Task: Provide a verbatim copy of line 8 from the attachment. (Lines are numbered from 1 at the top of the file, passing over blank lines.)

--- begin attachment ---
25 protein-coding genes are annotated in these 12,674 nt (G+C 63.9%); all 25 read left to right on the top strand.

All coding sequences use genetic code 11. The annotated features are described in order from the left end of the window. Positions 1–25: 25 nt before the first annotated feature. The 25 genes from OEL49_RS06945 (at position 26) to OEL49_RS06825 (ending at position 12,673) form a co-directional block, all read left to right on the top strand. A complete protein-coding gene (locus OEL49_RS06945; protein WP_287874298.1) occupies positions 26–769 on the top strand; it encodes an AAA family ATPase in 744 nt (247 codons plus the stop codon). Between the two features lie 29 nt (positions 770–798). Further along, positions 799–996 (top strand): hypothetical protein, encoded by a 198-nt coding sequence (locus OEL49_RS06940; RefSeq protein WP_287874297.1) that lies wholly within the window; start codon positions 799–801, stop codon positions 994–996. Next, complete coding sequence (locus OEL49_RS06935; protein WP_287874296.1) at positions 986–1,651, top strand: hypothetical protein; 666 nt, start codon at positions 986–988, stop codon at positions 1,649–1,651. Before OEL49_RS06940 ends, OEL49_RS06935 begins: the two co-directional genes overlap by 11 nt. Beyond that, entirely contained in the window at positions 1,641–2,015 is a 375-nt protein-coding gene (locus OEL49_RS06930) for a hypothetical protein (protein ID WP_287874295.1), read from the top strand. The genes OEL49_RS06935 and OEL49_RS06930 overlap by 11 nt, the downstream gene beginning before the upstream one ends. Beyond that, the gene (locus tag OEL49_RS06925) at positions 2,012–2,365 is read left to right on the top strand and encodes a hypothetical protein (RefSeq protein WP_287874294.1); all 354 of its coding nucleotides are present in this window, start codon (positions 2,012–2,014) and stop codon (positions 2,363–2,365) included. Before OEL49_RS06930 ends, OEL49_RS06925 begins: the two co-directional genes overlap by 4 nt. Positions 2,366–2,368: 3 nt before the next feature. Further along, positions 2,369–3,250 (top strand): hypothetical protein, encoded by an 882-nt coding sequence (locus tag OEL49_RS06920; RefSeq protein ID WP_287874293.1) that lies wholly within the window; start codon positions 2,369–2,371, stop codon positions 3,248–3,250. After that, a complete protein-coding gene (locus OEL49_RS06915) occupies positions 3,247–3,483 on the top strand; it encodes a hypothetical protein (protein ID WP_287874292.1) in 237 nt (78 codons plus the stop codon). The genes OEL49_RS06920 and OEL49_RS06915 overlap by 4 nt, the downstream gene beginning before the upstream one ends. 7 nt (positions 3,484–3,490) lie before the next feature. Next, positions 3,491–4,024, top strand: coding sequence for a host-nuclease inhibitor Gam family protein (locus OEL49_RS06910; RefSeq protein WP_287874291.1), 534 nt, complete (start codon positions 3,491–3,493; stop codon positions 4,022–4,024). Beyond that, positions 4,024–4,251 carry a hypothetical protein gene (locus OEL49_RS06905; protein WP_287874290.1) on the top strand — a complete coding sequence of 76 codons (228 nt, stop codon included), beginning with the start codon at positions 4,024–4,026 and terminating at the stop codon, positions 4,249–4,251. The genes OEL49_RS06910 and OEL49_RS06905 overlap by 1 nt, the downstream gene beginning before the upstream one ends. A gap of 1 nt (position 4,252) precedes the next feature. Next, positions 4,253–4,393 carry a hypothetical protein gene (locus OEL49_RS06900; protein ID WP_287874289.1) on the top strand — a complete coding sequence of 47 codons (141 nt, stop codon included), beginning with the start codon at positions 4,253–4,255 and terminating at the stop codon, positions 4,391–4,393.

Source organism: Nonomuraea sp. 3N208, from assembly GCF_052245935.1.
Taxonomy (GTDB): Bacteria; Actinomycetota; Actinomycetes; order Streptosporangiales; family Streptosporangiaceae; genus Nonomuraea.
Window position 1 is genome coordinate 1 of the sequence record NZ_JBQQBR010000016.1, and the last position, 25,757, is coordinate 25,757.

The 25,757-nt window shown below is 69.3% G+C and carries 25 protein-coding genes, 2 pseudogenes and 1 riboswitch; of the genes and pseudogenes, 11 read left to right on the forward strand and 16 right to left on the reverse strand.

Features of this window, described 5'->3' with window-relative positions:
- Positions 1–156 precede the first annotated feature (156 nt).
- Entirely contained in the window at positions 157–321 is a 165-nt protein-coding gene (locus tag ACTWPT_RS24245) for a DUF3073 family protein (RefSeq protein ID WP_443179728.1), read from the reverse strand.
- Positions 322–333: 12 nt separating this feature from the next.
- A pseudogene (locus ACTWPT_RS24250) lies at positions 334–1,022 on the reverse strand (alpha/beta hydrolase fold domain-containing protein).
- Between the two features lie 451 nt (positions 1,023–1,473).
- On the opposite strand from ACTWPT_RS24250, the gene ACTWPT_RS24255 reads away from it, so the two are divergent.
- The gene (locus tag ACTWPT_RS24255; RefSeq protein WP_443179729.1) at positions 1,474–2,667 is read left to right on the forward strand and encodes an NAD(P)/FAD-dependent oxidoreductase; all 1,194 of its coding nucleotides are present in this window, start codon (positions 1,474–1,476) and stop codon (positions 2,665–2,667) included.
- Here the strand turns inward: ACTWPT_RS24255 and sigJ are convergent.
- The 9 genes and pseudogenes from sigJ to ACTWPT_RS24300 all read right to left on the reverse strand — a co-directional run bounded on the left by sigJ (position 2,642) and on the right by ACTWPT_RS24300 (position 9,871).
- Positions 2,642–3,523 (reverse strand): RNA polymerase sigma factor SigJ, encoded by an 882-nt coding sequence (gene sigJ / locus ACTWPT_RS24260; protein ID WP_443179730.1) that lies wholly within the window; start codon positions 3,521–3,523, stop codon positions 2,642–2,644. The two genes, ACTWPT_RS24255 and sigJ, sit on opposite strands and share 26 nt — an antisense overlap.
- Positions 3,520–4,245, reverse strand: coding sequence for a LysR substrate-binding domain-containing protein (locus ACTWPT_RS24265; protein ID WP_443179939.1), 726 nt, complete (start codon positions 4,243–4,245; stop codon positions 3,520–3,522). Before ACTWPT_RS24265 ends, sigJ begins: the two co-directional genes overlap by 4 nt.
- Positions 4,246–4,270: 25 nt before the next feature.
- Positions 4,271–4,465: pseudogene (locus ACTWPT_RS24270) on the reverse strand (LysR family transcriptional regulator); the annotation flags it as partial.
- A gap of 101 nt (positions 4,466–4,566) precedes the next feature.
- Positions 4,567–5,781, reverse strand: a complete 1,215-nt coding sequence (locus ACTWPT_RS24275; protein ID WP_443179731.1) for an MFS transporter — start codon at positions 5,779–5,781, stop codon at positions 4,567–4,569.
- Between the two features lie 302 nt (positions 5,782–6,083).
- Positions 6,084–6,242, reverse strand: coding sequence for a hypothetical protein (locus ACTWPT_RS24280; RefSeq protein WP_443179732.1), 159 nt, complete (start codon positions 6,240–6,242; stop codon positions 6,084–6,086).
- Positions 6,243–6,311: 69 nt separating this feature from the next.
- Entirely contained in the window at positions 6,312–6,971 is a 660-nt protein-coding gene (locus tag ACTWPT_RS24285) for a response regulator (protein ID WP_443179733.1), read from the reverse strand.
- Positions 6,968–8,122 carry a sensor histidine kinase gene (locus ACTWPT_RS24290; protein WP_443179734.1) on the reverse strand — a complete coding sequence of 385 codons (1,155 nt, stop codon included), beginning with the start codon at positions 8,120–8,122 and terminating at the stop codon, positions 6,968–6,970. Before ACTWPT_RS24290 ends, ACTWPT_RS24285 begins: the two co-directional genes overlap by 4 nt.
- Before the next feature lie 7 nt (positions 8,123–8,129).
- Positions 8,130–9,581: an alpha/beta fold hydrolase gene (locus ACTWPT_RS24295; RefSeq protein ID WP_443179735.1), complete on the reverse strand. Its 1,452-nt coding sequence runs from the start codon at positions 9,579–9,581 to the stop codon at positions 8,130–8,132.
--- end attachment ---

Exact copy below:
- Positions 1–156 precede the first annotated feature (156 nt).